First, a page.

Emerson College Wins 12th Annual Q Award

HOLLYWOOD, Calif.—Since construction of Emerson College’s new Hollywood campus for communications and arts students was completed in December 2013, its eye-catching design—a modernistic sculpture in shiny aluminum and glass—has attracted plenty of attention and requests for tours.

The star quality also earned it the 12th annual Q Award for all-union construction from the Alliance for Quality Construction. The award was presented to Emerson College in a ceremony June 24 at the school.

Opening the award ceremony, Mayor Garcetti called Emerson an artistic achievement and a flagship accomplishment for the revitalization of a neighborhood that has seen decline. “This is now a jewel in the crown of the Hollywood Renaissance,” Garcetti said. “This was a shot in the arm in the form of good, middle-class jobs.

“To me, it’s a symbol of LA’s comeback, because we’ve been through some lean years,” the Mayor added. “I know what it’s meant for the union leaders, who’ve had as much as 40 percent unemployment among their members.

Every year, the AQC, a Southern California association of union contractors and Building Trades unions, selects a winner from among union-built projects completed the previous year.

“The opening of this magnificent building on Sunset Boulevard makes a statement that Emerson is committed to the city of Los Angeles and to the entertainment and communication industries for the long term,” said Emerson College President Lee Pelton.
The architectural vision conceived by renowned architect Thom Mayne of Morphosis Architects was brought to reality by the Building Trades.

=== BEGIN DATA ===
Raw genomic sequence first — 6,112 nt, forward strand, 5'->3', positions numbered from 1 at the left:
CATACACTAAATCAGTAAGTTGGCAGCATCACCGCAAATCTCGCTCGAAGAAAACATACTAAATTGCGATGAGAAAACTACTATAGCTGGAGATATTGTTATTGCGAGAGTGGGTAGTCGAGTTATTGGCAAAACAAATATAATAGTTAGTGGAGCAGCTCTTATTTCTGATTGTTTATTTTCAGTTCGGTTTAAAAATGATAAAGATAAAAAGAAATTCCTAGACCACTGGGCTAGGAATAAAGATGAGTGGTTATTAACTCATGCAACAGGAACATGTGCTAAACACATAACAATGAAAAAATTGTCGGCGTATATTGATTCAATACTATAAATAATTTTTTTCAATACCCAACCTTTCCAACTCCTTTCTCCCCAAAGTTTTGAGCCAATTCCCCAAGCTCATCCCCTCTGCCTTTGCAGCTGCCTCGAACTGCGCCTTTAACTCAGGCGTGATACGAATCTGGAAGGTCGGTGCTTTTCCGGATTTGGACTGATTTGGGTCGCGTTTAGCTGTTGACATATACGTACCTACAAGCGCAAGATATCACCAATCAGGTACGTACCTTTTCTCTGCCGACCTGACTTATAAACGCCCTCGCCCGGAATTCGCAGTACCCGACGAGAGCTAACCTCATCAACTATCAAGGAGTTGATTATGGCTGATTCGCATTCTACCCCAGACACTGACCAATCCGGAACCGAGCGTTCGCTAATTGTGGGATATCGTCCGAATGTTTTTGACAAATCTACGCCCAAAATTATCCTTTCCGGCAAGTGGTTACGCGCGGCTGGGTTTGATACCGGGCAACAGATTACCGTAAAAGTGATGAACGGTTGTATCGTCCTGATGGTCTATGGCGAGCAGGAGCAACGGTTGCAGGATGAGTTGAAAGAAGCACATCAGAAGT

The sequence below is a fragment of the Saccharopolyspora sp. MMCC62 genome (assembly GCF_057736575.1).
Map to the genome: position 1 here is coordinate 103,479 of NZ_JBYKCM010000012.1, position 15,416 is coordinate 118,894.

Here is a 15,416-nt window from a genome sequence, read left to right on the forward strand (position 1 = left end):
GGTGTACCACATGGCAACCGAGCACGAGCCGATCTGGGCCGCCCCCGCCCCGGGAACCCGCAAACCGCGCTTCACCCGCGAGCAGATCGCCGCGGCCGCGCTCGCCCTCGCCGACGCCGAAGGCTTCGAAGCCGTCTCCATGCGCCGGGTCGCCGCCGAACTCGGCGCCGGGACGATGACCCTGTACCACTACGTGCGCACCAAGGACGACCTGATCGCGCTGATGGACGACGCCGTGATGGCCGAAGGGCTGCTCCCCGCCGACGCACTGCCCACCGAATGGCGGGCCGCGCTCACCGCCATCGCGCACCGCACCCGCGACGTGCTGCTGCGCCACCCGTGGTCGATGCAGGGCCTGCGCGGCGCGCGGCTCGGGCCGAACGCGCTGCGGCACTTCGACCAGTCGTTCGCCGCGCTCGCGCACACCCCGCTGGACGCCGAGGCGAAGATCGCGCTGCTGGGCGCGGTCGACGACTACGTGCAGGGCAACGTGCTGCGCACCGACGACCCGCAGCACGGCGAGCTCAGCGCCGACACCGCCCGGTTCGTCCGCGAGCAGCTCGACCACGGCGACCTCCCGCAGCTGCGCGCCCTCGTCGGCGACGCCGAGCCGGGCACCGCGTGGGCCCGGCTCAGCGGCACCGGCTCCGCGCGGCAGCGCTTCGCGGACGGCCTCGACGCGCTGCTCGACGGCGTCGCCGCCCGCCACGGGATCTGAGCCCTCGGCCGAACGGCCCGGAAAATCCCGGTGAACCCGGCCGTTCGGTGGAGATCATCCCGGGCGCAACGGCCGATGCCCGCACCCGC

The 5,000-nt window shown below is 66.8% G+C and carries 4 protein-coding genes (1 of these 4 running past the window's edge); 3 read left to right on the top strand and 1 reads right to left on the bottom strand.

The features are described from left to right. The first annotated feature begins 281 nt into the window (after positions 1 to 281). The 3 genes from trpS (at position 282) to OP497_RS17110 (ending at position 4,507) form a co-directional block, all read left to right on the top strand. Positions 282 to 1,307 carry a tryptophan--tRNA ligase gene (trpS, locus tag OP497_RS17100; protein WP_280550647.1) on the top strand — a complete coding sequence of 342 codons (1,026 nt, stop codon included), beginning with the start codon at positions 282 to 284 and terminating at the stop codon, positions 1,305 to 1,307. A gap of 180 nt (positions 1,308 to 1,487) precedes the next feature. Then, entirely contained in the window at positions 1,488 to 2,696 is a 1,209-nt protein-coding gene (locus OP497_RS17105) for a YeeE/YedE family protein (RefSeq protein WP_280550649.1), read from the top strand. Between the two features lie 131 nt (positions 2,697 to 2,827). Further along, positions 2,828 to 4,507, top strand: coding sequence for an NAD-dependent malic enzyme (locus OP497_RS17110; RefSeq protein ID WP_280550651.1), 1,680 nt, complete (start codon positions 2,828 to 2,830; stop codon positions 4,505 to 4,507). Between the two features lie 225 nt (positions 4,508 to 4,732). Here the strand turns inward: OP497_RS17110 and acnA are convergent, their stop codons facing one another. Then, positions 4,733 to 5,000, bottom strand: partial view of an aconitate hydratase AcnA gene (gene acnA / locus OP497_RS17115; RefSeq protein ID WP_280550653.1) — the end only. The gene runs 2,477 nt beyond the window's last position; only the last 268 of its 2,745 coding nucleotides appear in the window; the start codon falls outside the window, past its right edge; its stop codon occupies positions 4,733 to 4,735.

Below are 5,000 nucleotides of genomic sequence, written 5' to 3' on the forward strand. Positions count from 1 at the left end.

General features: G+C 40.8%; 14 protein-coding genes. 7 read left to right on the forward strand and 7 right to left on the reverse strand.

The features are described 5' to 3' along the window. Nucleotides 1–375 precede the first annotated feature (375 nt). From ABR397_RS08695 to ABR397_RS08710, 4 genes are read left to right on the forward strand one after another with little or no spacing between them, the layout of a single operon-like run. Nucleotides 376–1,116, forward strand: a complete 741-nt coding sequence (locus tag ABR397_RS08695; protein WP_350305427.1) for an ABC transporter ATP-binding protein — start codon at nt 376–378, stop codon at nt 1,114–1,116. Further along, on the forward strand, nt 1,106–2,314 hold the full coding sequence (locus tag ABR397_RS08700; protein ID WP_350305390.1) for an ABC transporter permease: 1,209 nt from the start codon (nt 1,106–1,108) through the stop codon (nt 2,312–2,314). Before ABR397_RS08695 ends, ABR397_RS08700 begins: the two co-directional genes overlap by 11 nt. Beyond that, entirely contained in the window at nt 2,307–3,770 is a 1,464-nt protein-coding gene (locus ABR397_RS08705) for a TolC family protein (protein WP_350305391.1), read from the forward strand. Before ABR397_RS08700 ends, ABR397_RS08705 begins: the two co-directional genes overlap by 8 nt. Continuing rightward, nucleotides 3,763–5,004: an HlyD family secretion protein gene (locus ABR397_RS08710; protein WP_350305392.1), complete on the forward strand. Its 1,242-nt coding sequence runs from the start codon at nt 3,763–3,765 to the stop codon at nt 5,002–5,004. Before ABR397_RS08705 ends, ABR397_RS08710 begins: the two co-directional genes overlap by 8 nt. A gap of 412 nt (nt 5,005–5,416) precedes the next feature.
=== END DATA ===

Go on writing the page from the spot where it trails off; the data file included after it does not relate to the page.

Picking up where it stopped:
The Los Angeles/Orange Counties Building and Construction Trades Council struck a Project Labor Agreement with Emerson and general contractor Hathaway Dinwiddie to have the $85 million project done entirely with union labor.

“We were happy that Emerson was very interested in building all union,” said Bruce Arnold, Hathaway Dinwiddie’s senior project manager. “The unions were able to supply the workforce with the skill that is required.” He said Dinwiddie has been working with organized labor “for over 100 years now.”

The City Needs Good Jobs

District 13 LA City Councilmember Mitch O’Farrell said the kinds of jobs the project created are the kind the city needs. “I want to recognize the LA and Orange Counties Construction and Building Trades,” he told the audience.

“We know the workforce is here. We have talented men and women ready to go to work every day. That’s the goal for this city when we do business. A Project Labor Agreement provides local hire and apprenticeship opportunities allowing people into the Building Trades, into a middle-class way of life.”

The 107,400-square-foot complex of student housing, classrooms, lecture halls and voluminous outdoor spaces, including terraces and amphitheater, already has achieved one of its missions: letting the public know that Emerson, an institution based in Boston, maintains a major presence in Southern California.

The new building at the corner of Sunset Boulevard and Gordon Street serves as a permanent West Coast home for college students who previously lived and studied in rented space in Burbank.